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Integrating carbon–halogen bond formation into medicinal plant metabolism


Halogenation, which was once considered a rare occurrence in nature, has now been observed in many natural product biosynthetic pathways1. However, only a small fraction of halogenated compounds have been isolated from terrestrial plants2. Given the impact that halogenation can have on the biological activity of natural products1, we reasoned that the introduction of halides into medicinal plant metabolism would provide the opportunity to rationally bioengineer a broad variety of novel plant products with altered, and perhaps improved, pharmacological properties. Here we report that chlorination biosynthetic machinery from soil bacteria can be successfully introduced into the medicinal plant Catharanthus roseus (Madagascar periwinkle). These prokaryotic halogenases function within the context of the plant cell to generate chlorinated tryptophan, which is then shuttled into monoterpene indole alkaloid metabolism to yield chlorinated alkaloids. A new functional group—a halide—is thereby introduced into the complex metabolism of C. roseus, and is incorporated in a predictable and regioselective manner onto the plant alkaloid products. Medicinal plants, despite their genetic and developmental complexity, therefore seem to be a viable platform for synthetic biology efforts.

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Figure 1: Monoterpene indole alkaloid biosynthesis.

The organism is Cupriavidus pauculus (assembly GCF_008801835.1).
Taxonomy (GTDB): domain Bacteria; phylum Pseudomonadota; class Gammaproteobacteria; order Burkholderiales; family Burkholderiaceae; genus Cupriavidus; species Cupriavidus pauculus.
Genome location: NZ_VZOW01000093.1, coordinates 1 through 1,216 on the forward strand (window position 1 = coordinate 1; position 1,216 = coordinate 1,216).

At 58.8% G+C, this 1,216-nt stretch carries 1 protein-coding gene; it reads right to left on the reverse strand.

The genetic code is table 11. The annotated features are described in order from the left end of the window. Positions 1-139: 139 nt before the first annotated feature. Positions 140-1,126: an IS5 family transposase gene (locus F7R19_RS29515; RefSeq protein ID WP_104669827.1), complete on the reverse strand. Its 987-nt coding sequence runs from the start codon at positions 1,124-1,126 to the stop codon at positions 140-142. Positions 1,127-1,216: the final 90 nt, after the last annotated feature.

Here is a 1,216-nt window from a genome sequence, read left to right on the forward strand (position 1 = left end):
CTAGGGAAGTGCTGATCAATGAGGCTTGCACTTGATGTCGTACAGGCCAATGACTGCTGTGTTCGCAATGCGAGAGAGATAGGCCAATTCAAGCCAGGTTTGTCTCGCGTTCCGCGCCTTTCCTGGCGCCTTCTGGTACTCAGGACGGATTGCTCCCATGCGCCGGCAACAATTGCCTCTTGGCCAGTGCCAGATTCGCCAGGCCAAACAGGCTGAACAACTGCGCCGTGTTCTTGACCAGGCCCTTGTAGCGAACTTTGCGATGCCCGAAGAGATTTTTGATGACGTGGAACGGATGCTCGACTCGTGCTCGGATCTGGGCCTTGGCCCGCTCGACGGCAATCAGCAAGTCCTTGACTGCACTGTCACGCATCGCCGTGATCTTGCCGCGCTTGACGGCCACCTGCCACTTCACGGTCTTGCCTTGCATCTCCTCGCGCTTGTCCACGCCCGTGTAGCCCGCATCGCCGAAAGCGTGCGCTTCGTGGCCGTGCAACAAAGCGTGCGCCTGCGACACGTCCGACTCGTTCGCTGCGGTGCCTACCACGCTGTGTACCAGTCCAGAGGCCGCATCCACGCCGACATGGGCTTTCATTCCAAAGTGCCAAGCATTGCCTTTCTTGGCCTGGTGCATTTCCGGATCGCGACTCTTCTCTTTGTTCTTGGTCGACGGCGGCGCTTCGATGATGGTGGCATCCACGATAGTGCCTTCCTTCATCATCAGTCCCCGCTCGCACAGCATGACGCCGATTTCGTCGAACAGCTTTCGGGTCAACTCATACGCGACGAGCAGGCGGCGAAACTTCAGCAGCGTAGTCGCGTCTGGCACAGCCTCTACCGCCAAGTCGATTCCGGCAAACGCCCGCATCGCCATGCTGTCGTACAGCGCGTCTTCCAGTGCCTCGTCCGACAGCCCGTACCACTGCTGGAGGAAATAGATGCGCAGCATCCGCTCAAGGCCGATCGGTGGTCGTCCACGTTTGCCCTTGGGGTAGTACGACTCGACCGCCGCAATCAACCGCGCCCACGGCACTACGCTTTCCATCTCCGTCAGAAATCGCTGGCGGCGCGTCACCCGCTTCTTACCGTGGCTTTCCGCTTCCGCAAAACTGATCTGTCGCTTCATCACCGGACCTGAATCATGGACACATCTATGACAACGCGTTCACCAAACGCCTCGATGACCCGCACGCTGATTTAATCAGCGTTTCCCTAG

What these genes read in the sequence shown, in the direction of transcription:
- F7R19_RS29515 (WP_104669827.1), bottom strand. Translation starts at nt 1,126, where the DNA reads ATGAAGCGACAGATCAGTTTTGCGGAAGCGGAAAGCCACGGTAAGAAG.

Figure 2: Chlorinated alkaloids in C. roseus hairy root culture.
Figure 3: Extracted LC–MS chromatograms showing the presence of 12-bromo-19,20-dihydroakuammicine in RebF–RebH hairy roots(5c; m/z 403).


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We acknowledge support from the NIH (GM074820) and the American Cancer Society (RSG-07-025-01-CDD). We thank H.-Y. Lee and M. Tjandra for assistance with NMR characterizations and L. Li for high-resolution mass spectroscopy analysis.

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All authors contributed to experimental design and data analysis. X.Q. initiated the project and its design, and performed steady-state kinetics. W.R. developed and implemented the transformation strategy and performed steady-state kinetics and metabolite analysis. All authors contributed to the preparation of the manuscript.

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Correspondence to Sarah E. O’Connor.

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The authors declare no competing financial interests.

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Runguphan, W., Qu, X. & O’Connor, S. Integrating carbon–halogen bond formation into medicinal plant metabolism. Nature 468, 461–464 (2010).

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